"Ukip leader Paul Nuttall's office was plastered with red paint just hours after the Ukip leader lost the Westminster seat to Mr Snell."
"Ukip leader Paul Nuttall's office was plastered with red paint just hours after the Ukip leader lost the Westminster seat to Mr Snell."
Lab. 7,854 (37.1%) | Ukip 5,233 (24.7%) | Cons 5,154 (24.3%) | Libs (9.8%) — on a 38% turnout.
Which means the small-c conservative vote was split right down the middle yet again, as I suggested would be the case at the start of the campaign.
But the Conservative vote held up well and even increased. That's especially positive when you consider that that there was only a small-but-plucky mostly-local team battling against the combined weight of the huge well-funded Labour + Ukip campaigning teams, which drew in thousands of students from across the UK. Plus there was that strong Lib Dem leafleting operation.
But at least Ukip's Nuttall was kept out and presumably he went slinking back to Liverpool in the night. Like Storm Doris the election's dismal media coverage has left the city with a whole lot of short-term damage to repair, but 'Nuttall defeated' is a very good result for the city's reputation.
The Lib Dems did very slightly better than my predicted 9%.
There was a surprisingly high turnout, considering that Storm Doris could have pushed it to the low 20s — where I really thought it would be. Turnout was at 38 per cent, which not bad for a by-election on a soaking wet stormy February day in Stoke. My guess is that level of turnout, plus a few wads of postal votes, is probably what swung it for Labour. It'll be interesting to see what the electoral bone-pickers can pull out of the detailed statistics, when we get them.
On the upside:
* The anti-Brexit lobby can't say that this was "an anti-Brexit vote", since the majority of the voters voted for pro-Brexit parties. So hopefully our Brexit hasn't been damaged.
* The Conservatives now go into the 2020 General Election facing a weak Corbyn extreme-left dominated Labour Party. The Conservatives winning Copeland seems unlikely to unseat him, since he has the 'nuclear power policy' excuse there.
* The vote-splitting Ukip has been badly weakened, though possibly not enough to cause the party to vanish. Especially if they can now find a decent leader. It won't be Farage, who is clearly off to support President Trump. If Nuttall clings on by his fingernails, then Ukip's major funder may well decide not to sink any more cash into them.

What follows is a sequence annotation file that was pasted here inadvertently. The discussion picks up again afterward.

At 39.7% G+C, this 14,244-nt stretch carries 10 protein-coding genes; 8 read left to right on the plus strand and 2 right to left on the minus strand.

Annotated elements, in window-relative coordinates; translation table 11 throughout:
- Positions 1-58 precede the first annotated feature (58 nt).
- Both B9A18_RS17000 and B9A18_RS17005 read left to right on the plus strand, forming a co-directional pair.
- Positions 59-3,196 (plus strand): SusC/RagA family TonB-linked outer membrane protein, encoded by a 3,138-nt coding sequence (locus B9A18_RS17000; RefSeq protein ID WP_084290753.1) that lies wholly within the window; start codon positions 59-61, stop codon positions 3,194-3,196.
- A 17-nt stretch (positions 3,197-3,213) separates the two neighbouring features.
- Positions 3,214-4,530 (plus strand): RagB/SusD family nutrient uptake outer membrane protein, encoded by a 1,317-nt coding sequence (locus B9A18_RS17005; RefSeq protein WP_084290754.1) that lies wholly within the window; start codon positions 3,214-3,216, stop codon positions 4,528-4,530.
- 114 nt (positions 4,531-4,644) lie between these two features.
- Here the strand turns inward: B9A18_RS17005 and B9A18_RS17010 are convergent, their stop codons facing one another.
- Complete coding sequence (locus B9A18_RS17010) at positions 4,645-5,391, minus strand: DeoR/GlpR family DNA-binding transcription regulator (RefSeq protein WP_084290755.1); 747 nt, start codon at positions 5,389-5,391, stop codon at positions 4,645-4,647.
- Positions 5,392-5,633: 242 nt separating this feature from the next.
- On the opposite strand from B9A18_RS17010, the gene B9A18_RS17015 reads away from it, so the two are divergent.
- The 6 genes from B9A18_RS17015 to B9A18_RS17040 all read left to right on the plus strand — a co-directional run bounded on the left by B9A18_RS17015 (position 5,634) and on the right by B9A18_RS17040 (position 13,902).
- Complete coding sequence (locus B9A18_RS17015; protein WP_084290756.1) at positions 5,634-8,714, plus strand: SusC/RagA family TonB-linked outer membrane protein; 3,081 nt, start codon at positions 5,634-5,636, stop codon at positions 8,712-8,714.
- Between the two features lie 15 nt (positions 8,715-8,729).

What can Labour's Snell now do for the city?
* Take some intensive training in how to restrain himself from blabbing his mouth off in the media and on Twitter and in Parliament.
* He should try to stay out of Labour's bitter civil war if that's possible, bend the knee to Commissar Corbyn and just try to be a good solid local MP for the next three years.
* He needs to make good on his sudden change of heart on Brexit, and get behind it wholeheartedly. Brexit is happening and we need to make sure Stoke's interests get strongly factored into the national planning for Brexit. That means across all sectors of business and industry, not just manufacturing.
"Postal voting very low in Stoke - previous by elections have been won even before polling day. Not this one."
* It sounds like the workers who commute by train from Stoke may not have made it back home in time to vote:
"Rail services have been severely affected and a train was evacuated at Stoke-on-Trent railway station. West Coast services are severely disrupted. We strongly advise anyone who can postpone their journey to do so."
Fire engines were also reportedly called to Birmingham New St. at 6pm, according to tweets, so possibly there were further problems there. At least one socialist complained on Twitter they couldn't get home to Stoke in time to vote.
* The storm apparently means that a gaggle of London journalists and TV presenters and politicos may be stuck in B&B's in lovely Coventry for the night. So sad.
* Weather wise, Storm Doris only left people in Stoke with a fairly narrow window to get out of the house or workplace, in what the D-Day landings guys once called "barely tolerable conditions", if they were walking or cycling. Remember that 45% (nearly half) of all households in Stoke-on-Trent don't have access to a car, and that figure is likely even higher in much of Stoke Central. So basically for many people who don't like to do Stoke in the dark on foot, their weather window was from about 6pm-7pm. Though one especially ditzy person tweeted that they just decided to go out to vote at some random moment around 2pm, and then were somehow surprised when they came back drenched and with a new free freeze-dried hairstyle.